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    • November 2003
    • 9780231126670
  • 400 Pages

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    • November 2003
    • 9780231126663
  • 400 Pages

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    • November 2003
    • 9780231501569
  • 400 Pages

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The New Crusades

Constructing the Muslim Enemy

Edited by Emran Qureshi and Michael A. Sells

Not since the Crusades of the Middle Ages has Islam evoked the degree of fear, hostility, and ethnic and religious stereotyping that is evident throughout Western culture today. As conflicts continue to proliferate around the globe, the perception of a colossal, unyielding, and unavoidable struggle between Islam and the West has intensified. These numerous conflicts, both actual and ideological, have revived fears of an ongoing "clash of civilizations"--an intractable and irreconcilable conflict of values between Western cultures and an Islam that is portrayed as hostile and alien.

The New Crusades takes head-on the idea of an emergent "Cold War" between Islam and the West. It explores the historical, political, and institutional forces that have raised the specter of a threatening and monolithic Muslim enemy and provides a nuanced critique of much received wisdom on the topic, particularly the "clash of civilizations" theory. Bringing together twelve of the most influential thinkers in Middle Eastern and religious studies--including Edward Said, Roy Mottahedeh, and Fatema Mernissi--this timely collection confronts such depictions of the Arab-Islamic world, showing their inner workings and how they both empower and shield from scrutiny Islamic radicals who operate from similar paradigms of inevitable and absolute conflict.

About the Author

Emran Qureshi is an independent scholar and freelance journalist. His articles and reviews have appeared in the Los Angeles Times, the Toronto Globe & Mail, the Washington Post, and the Guardian Weekly. He resides in Ottawa, where he is working on his next book, a study of Islam and human rights.Michael A. Sells is Emily Judson Baugh and John Marshall Guest Professor of Comparative Religion at Haverford College. He is the author of more than sixty articles and seven books, including Approaching the Qur'an: The Early Revelations and The Bridge Betrayed: Religion and Genocide in Bosnia.

"Sophisticated, subtle, richly documented, and wide-ranging." — L. Carl Brown, Foreign Affairs

"A book of major importance.... Essential." — Choice

"This is an important book... for those engaged in challenging the assumptions that lie behind this current 'war on terror'." — The Muslim World Book Review

"The New Crusades assmbles expert knowledges of some tangled historical roots... this work deserves as wide a readership as possible." — Max Weiss, Canadian Review of Studies in Nationalism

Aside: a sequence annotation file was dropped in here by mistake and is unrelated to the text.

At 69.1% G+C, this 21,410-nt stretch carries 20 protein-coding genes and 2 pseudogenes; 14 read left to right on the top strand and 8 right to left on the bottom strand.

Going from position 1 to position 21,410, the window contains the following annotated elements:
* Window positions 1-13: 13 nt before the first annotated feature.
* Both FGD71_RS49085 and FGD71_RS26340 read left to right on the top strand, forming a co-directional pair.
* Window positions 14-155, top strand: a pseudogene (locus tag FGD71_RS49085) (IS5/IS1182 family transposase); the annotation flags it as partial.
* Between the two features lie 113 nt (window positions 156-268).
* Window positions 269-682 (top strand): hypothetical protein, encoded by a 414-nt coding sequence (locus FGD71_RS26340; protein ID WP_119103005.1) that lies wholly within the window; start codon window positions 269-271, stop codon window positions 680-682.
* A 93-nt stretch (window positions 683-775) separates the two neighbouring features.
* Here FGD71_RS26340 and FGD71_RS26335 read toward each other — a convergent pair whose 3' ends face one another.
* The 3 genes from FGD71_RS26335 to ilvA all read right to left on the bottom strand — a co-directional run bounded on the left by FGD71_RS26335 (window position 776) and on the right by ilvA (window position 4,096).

"An insightful work." — Roxanne D. Marcotte, Studies in Religion

"An important book at an important time in American social thought." — Daniel L. Smith-Christopher, Studies in Contemporary Islam

"The learned, subtle, and often brilliant essays in this volume offer a far richer and more nuanced view of Islam and the West than the strident simple-mindedness of too many politicians and pundits these days. The range of subject matter is in itself mind-broadening, the intellectual level high, and the selection of contributors impressive. The late Eqbal Ahmad, to whom this volume is dedicated, would have felt honored, and his many friends and admirers can feel that his work is here carried on." — Adam Hochschild, author of King Leopold's Ghost

"There is no Muslim enemy. In the 11th century the First Crusaders constructed him to cover spurious conquests and wanton killings. In the 21st century the New Crusaders reconstruct him to cover global asymmetries and moral blunders. Both sets of Crusaders are zealots with feet of clay. Their opposite is Eqbal Ahmad. Ahmad was an educator with a heart of gold. He was also a tireless, fearless agonist for justice. It is in his vision that these essays are cast and to his memory that they are collectively dedicated. This volume holds out true hope. Its message will resonate for all who look beyond Crusades to imagine, then construct a new world order without Muslim enemies." — Bruce B. Lawrence, Nancy and Jeffrey Marcus Humanities Professor, Duke University

"A scholarly work of exceptional clarity, forthrightness and position taking. This brilliant work pulls no punches as it provides answers to and refutes the clichés (conventional wisdom) of today -- that there is a clash of civilizations and that militant Islam is on the march threatening Western civilization. The most comprehensive group of essays you will find which rebuts assertions made by establishment and neo-conservative scholars. This book provides answers and arguments many people have been waiting for and many have needed." — Ahmed Rashid, author of Taliban and Jihad: The Rise of Militant Islam in Central Asia